Dutch art became secular and humanist.  It became modern!

The Vanitas genre can be seen as a link between the old life-is-a-vale-of-tears theology and the new humanism that stressed living deeply with the reality of death.  But notice, that while theology preached hellfire-and-damnation, this new thing, humanism, gave you images to contemplate and it let your mind roam.

We still had to work with symbols.  Symbols furnished and cluttered our minds way into the end of the 19th century. But you could play with them.  These symbolic objects in your collection didn’t talk back like lace-collared Burgers who sat for a portrait.  You could arrange these things any way you wanted.  You played.

HarmenSteenwijckVanitasBlog

Harmen Steenwijck played. Some of the objects he shows in his still lifes were very expensive, like the Japanese sword, the sea shell, and the antique vase. In his Vanitas paintings they symbolized the futility of wealth.  The sea shell, expired life.  Then there are more common objects to represent the pleasures of life, like pipes and books.  The just extinguished candle is an obvious symbol of death and the skull takes the cake in this department.  Now, since he was painting an image with a message and everybody knew what symbolized what, why didn’t he just paint a shelf or a cupboard, with these things arranged one next to the other?  Wouldn’t that get the message across?

The message, yes.  But nobody would be attracted to the painting.  To pull viewers in and hold them emotionally, he needed to arrange the objects in a compelling composition.  Unlike portraits, still lifes were not commissioned.  A Vanitas, like other genre paintings, had to appeal a collector’s eye and tickle his mind.

In the painting shown at the top of this post, Steenwijck clusters all his symbols into a wedge at the bottom, balanced by the silence in the top triangle where a ray of light dramatically aims for the skull.

Steenwijck2lines

It’s a daring composition.  Spend some time with this painting and you’ll find that the empty gray wall in the background turns out not to be silent at all. It becomes eerie and ominous.

What we get with Steenwijck is a modern feeling for pictorial space.  There is no such thing as negative space or unimportant space in a painting.  That wall is not “empty,” it’s not “nothing.”  It’s an essential part of the drama.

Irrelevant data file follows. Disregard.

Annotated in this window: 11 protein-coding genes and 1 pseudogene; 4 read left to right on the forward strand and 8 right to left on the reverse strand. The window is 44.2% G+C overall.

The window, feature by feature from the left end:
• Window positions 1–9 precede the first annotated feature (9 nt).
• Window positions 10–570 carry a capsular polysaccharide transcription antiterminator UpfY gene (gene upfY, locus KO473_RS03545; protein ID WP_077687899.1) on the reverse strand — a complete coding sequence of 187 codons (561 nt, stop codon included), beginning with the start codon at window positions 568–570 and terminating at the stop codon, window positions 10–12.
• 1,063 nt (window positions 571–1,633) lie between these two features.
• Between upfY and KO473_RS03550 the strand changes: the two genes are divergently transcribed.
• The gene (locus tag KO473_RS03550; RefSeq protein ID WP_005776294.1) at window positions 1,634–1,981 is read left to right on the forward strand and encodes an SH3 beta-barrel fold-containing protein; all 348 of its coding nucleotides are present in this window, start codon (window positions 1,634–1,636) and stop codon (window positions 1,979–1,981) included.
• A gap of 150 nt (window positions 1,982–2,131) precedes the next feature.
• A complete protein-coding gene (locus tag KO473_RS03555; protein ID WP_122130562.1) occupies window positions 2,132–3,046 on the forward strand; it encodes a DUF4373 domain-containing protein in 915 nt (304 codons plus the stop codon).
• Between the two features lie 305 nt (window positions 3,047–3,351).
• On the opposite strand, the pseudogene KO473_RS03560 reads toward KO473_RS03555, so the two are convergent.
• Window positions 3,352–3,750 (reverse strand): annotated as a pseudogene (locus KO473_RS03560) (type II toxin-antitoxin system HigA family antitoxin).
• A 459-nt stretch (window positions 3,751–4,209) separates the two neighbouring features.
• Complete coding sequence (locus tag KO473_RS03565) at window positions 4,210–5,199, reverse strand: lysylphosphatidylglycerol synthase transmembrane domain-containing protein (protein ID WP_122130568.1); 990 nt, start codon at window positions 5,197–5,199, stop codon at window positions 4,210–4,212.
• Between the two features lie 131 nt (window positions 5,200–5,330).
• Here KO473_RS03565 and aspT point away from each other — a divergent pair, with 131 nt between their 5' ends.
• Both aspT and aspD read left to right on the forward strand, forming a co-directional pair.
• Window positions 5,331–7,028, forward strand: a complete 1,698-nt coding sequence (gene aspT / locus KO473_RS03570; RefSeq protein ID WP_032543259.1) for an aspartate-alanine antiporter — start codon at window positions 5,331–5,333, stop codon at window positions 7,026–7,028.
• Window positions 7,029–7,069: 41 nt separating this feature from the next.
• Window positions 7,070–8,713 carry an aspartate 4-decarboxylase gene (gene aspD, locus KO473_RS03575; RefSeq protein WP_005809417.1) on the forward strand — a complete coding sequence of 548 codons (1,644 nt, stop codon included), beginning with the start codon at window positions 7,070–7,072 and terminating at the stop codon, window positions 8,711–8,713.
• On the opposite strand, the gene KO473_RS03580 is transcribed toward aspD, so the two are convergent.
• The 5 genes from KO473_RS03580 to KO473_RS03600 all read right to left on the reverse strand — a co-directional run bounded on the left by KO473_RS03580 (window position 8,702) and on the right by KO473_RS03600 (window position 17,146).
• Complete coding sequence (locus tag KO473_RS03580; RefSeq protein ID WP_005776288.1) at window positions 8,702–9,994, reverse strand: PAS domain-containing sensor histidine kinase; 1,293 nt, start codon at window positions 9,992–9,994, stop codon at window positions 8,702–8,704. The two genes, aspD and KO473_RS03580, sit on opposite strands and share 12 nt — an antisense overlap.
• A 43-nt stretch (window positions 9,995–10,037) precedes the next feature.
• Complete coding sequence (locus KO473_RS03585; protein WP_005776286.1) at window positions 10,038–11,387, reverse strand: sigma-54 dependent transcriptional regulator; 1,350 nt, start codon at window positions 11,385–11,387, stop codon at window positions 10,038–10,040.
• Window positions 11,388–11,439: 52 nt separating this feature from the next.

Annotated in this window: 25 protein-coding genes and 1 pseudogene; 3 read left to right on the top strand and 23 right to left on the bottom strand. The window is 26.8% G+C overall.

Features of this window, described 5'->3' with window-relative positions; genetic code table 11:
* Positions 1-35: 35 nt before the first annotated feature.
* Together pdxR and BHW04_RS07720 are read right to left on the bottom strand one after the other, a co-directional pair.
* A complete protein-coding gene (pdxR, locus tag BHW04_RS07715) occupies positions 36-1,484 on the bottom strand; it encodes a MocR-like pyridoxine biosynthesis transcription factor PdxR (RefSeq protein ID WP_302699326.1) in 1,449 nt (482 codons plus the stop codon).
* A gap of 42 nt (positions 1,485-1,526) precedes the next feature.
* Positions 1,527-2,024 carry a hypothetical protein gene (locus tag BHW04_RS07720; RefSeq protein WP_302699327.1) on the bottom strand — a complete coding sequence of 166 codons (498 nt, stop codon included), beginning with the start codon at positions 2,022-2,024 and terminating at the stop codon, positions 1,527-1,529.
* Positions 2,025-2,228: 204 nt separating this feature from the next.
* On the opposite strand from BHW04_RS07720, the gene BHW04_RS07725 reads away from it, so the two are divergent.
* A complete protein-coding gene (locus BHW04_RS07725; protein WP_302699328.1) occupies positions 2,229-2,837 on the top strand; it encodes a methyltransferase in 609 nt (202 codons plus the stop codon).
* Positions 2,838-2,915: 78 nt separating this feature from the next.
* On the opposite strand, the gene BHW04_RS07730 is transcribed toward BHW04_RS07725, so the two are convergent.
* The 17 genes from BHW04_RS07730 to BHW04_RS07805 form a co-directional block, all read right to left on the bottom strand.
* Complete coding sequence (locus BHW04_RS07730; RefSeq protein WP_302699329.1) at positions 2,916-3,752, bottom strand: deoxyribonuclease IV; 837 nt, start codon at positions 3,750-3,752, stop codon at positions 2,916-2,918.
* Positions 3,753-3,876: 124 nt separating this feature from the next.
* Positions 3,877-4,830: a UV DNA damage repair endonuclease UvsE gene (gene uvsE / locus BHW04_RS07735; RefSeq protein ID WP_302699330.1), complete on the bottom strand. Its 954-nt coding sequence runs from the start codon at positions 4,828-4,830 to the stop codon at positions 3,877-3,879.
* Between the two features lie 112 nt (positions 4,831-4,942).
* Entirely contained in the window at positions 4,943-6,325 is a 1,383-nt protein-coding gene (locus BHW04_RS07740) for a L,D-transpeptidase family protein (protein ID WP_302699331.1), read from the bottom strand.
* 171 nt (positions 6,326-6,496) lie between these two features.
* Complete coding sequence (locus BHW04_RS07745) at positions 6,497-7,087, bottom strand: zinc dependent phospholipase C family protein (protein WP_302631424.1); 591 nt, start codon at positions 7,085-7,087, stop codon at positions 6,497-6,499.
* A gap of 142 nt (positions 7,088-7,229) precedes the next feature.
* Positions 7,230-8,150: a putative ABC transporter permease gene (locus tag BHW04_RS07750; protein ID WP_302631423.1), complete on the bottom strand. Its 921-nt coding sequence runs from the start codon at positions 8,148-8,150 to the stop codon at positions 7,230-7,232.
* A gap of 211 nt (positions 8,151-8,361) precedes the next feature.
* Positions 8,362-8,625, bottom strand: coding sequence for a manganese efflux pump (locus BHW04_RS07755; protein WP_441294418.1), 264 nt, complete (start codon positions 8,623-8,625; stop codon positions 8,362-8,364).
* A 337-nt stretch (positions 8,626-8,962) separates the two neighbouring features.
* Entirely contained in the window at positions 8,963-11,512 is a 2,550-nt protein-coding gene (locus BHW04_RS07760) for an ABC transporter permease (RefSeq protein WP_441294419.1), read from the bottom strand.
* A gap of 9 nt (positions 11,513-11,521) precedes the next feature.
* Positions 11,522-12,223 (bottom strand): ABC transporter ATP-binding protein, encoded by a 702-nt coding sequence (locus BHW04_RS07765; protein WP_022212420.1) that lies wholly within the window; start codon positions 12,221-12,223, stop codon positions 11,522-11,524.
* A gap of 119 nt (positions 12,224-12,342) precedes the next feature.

This is an intriguing painting. But still, if he had painted the mirror image, that shell perched so precariously on the tip of the table would have gained so much more tension and character.

Steenwijck2flip

Harmen Steenwijck, 1612 – 1656

All contents copyright (C) 2010 Katherine Hilden. All rights reserved.

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To set up the exercise I gave a simple instruction to the class: Plan on doing two drawings. In the first, study the shapes and produce a representational drawing.  In the second, take off and play with form, with a deliberate departure from representation.

Of the seven students in the class, only two students followed this suggested program.

Vera C. first produced a drawing in which the pots and drapery are recognizable as such (above).  The style of drawing, with the soft contour and the arbitrary shadows, is already an emphatic departure from realism.   In the second drawing (below), she interpreted the still life as–what looks to me like—round objects caught in a tornado.   It’s an apt image and it made me see this pile of familiar, oh so familiar, objects in a new light:  the relentless roundness of the pots does have this hypnotizing effect and we know that on the potter’s wheel they are “thrown” in a process that is messy, relies on centrifugal force (notice the tangential lines in the drawing that suggests this centrifugal force) and  also the centripetal, containing power of the potter’s hands.  The other stuff on the still life table, the drapery can also be seen as evoking this swirling, vertiginous feeling.